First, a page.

Busy student parents who just want a little time to fit a workout into their schedules can now do so without having to worry about finding a sitter. “Our Little Village,” a drop-off childcare center funded by student fees, has expanded from its first location at Valley Library to a new second location at Dixon Recreation Center. The centers allow student parents the freedom to study or workout for an hour or two while their children are taken care of by OSU students and staff.
“Student parents already have their daily and weekly childcare needs sorted out (during work and school hours),” said Michelle Marie, chair of the OSU Student/Parent Advisory Board. “The goal for the library and Dixon centers is to make these facilities available when they don’t have childcare.”
Sometimes, just having that extra spare hour to exercise or study can make a huge difference in the life of a student parent.
“Both sites are not meeting the entire need of student parents, but it’s what we’re able to do with the resources available,” Marie said. “The holy grail would be drop-off day-care all the time so that it would be available for everything that’s happening on campus.”
Kristi King, who runs both centers, has a staff of 14 student workers who provide childcare and educational activities. A majority of the students are majoring in education or human development and family sciences, which means they get direct experience working with kids.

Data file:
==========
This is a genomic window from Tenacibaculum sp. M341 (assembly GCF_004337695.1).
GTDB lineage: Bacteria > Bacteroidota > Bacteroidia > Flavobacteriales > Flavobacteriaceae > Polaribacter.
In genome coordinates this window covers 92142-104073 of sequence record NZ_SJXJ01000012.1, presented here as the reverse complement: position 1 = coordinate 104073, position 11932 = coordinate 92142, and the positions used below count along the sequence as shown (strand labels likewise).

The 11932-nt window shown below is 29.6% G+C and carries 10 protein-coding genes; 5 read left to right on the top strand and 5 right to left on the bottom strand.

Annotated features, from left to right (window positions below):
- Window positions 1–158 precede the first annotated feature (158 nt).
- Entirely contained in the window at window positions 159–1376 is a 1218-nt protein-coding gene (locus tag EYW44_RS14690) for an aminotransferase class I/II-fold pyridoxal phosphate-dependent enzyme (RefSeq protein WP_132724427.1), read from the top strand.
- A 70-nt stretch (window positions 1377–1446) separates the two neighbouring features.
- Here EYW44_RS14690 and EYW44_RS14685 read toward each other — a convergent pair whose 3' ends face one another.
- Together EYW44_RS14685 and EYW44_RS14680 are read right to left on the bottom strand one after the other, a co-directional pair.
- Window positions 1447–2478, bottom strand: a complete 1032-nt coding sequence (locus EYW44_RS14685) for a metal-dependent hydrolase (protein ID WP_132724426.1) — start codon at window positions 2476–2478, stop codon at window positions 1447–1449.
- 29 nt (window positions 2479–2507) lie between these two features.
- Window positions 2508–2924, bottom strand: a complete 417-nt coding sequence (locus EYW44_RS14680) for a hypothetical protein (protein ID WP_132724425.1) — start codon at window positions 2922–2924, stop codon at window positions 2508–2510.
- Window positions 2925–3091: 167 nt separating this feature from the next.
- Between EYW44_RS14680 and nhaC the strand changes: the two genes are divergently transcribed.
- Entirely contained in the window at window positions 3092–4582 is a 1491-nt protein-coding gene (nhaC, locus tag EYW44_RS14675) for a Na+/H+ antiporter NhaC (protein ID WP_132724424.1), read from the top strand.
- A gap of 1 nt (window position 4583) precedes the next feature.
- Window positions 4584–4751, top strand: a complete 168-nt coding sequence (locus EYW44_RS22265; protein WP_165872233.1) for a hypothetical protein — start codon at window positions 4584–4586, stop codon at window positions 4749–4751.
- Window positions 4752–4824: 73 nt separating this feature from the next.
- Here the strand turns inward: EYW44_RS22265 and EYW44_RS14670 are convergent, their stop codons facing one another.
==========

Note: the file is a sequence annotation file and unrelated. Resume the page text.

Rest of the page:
“The benefit to student workers is they can take what they’re learning in the classroom and put it to practice,” King said. And the children benefit from a childcare center that is not only safe and accessible, but offers educational activities as well.
Kate MacTavish, an associate professor in the School of Social and Behavioral Health Sciences, was given a Family Friendly Faculty award earlier this year for her support of student parents. She attended the grand opening celebration of the Dixon Our Little Village, and said she remembered what it was like being a single mother and a graduate student, and she always tries to extend as much support and understanding to student parents as she can.
“I’m always happy to make accommodations for child or parental care,” MacTavish said. To not take family priorities into consideration when working with student parents, “You’re asking people to deny part of themselves,” she said.
Tom Kirch, director of OSU Recreational Sports, said the childcare center answers a need that he’s been hearing for some time from student parents who want to work out at Dixon.
“They say ‘I don’t have a chance to work out because I have this barrier,’” he said, so offering up a space to create Our Little Village was a natural fit. What was once a small seating area behind the staircase on the lower level of Dixon has been transformed into a daycare center, complete with a snuggly little carpeted alcove under the staircase that makes a great play space.
“There’s a whole focus around health and well being on campus,” Kirch said, and making sure that all students have the opportunity to use Dixon is a priority. Plus, it’s good for children to see their parents make exercise a priority, he said.
“This is modeling by the parents to their children that they have to take care of themselves,” Kirch said.